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Could We Actually See a Racially Diverse 'Bachelor' Soon?

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It doesn't take genius to figure out that we're fully obsessed with The Bachelor and The Bachelorette. But that doesn't mean there are some issues with the franchise that we haven't noticed. One of the most glaring problems? The severe lack of diversity. Juan Pablo Galavis, the show's most hated Bachelor, is still the only non-white lead in the history of the franchise, but we wouldn't necessarily call him... diverse.

But it turns out things might actually start to change. Channing Dungey, who joined ABC as its president this February, said this week that the network is working on diversifying the show. During the Television Critics Association press tour this week, she said, "I would very much like to see some change there, and I think one of the biggest changes that we need to do is we need to increase the pool of diverse candidates in the beginning. Because part of what ends up happening as we go along is that there just aren't as many candidates to ultimately end up in the role of the next Bachelor or Bachelorette. So that's something we really want to put some effort and energy towards."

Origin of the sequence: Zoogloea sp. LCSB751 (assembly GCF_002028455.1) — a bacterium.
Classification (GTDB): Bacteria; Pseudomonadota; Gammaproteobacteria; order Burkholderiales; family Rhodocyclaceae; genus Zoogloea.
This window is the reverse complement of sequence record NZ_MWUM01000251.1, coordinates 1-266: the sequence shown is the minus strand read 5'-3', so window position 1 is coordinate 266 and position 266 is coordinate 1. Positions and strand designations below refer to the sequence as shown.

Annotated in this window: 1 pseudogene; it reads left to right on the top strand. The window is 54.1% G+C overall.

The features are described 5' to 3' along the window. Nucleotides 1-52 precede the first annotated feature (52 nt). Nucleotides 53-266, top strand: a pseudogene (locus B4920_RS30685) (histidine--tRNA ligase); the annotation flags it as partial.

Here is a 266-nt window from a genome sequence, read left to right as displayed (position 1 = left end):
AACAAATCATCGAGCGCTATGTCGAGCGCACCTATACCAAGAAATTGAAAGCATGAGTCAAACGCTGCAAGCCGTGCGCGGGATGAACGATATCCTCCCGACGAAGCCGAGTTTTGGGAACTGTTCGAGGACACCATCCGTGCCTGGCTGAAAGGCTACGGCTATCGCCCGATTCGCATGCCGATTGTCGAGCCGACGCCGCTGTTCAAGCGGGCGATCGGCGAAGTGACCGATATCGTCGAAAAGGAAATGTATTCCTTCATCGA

Clearly, the current format isn't working—so why doesn't ABC just bring in someone completely new as the Bachelor? "We could," Dungey said of the idea, but added that the current format seems to be working for the success of the show. It makes sense; viewers are more emotionally invested when the show's lead is someone they've watched on the previous season. "What we'd like to try to do is just widen the pool of faces," Dungey added.

Of course, we've been promised diversity on the show before. Before JoJo Fletcher was officially cast as the Bachelorette, we heard rumors that Caila Quinn, one of the runners-up on Ben Higgins' season, would take the reins as the new Bachelorette. "I’d be very surprised if ‘The Bachelorette’ in the summer isn’t diverse," Paul Lee, an ABC exec, teased. As well all know, that didn't actually happen—so while we're glad to hear diversity is on ABC's radar, we're going to hold our praise until we actually see change.


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